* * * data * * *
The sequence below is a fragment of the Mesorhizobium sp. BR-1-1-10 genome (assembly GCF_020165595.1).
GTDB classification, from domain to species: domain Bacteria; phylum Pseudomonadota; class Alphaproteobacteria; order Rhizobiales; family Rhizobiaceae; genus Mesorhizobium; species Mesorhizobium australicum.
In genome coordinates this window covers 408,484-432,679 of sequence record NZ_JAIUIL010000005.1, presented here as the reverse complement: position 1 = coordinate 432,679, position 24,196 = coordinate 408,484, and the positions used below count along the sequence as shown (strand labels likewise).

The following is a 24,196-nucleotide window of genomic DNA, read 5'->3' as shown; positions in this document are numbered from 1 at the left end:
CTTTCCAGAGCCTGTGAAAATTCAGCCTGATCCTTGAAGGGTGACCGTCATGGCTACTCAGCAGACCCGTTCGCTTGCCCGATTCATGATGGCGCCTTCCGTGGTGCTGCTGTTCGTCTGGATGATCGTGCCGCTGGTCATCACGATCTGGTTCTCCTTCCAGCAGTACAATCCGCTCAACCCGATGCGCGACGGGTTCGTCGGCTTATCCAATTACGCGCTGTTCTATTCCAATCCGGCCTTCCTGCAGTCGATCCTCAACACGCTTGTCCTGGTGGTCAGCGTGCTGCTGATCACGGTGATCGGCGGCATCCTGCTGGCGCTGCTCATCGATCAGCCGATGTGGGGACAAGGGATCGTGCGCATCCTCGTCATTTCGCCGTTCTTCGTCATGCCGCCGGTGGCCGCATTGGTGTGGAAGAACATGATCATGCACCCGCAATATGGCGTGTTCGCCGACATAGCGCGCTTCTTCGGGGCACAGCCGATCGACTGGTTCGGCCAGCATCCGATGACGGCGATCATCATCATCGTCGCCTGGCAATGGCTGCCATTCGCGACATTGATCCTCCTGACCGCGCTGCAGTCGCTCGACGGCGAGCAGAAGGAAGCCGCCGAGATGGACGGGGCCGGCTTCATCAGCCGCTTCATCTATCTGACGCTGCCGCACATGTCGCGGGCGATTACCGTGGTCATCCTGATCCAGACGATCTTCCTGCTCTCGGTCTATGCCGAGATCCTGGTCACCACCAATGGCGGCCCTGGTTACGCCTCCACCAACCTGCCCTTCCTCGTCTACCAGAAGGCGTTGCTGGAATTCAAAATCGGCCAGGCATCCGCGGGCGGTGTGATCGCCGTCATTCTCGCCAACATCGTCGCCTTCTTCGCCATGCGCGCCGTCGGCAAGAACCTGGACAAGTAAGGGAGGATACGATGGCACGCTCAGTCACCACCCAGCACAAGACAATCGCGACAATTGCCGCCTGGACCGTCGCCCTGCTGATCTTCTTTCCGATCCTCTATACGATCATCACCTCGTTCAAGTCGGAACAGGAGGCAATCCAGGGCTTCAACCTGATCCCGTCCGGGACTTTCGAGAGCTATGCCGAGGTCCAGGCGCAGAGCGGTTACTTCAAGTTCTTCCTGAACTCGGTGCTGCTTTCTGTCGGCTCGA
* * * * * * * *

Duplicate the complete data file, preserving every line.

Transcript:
The sequence below is a fragment of the Mesorhizobium sp. BR-1-1-10 genome (assembly GCF_020165595.1).
GTDB classification, from domain to species: domain Bacteria; phylum Pseudomonadota; class Alphaproteobacteria; order Rhizobiales; family Rhizobiaceae; genus Mesorhizobium; species Mesorhizobium australicum.
In genome coordinates this window covers 408,484-432,679 of sequence record NZ_JAIUIL010000005.1, presented here as the reverse complement: position 1 = coordinate 432,679, position 24,196 = coordinate 408,484, and the positions used below count along the sequence as shown (strand labels likewise).

The following is a 24,196-nucleotide window of genomic DNA, read 5'->3' as shown; positions in this document are numbered from 1 at the left end:
CTTTCCAGAGCCTGTGAAAATTCAGCCTGATCCTTGAAGGGTGACCGTCATGGCTACTCAGCAGACCCGTTCGCTTGCCCGATTCATGATGGCGCCTTCCGTGGTGCTGCTGTTCGTCTGGATGATCGTGCCGCTGGTCATCACGATCTGGTTCTCCTTCCAGCAGTACAATCCGCTCAACCCGATGCGCGACGGGTTCGTCGGCTTATCCAATTACGCGCTGTTCTATTCCAATCCGGCCTTCCTGCAGTCGATCCTCAACACGCTTGTCCTGGTGGTCAGCGTGCTGCTGATCACGGTGATCGGCGGCATCCTGCTGGCGCTGCTCATCGATCAGCCGATGTGGGGACAAGGGATCGTGCGCATCCTCGTCATTTCGCCGTTCTTCGTCATGCCGCCGGTGGCCGCATTGGTGTGGAAGAACATGATCATGCACCCGCAATATGGCGTGTTCGCCGACATAGCGCGCTTCTTCGGGGCACAGCCGATCGACTGGTTCGGCCAGCATCCGATGACGGCGATCATCATCATCGTCGCCTGGCAATGGCTGCCATTCGCGACATTGATCCTCCTGACCGCGCTGCAGTCGCTCGACGGCGAGCAGAAGGAAGCCGCCGAGATGGACGGGGCCGGCTTCATCAGCCGCTTCATCTATCTGACGCTGCCGCACATGTCGCGGGCGATTACCGTGGTCATCCTGATCCAGACGATCTTCCTGCTCTCGGTCTATGCCGAGATCCTGGTCACCACCAATGGCGGCCCTGGTTACGCCTCCACCAACCTGCCCTTCCTCGTCTACCAGAAGGCGTTGCTGGAATTCAAAATCGGCCAGGCATCCGCGGGCGGTGTGATCGCCGTCATTCTCGCCAACATCGTCGCCTTCTTCGCCATGCGCGCCGTCGGCAAGAACCTGGACAAGTAAGGGAGGATACGATGGCACGCTCAGTCACCACCCAGCACAAGACAATCGCGACAATTGCCGCCTGGACCGTCGCCCTGCTGATCTTCTTTCCGATCCTCTATACGATCATCACCTCGTTCAAGTCGGAACAGGAGGCAATCCAGGGCTTCAACCTGATCCCGTCCGGGACTTTCGAGAGCTATGCCGAGGTCCAGGCGCAGAGCGGTTACTTCAAGTTCTTCCTGAACTCGGTGCTGCTTTCTGTCGGCTCGA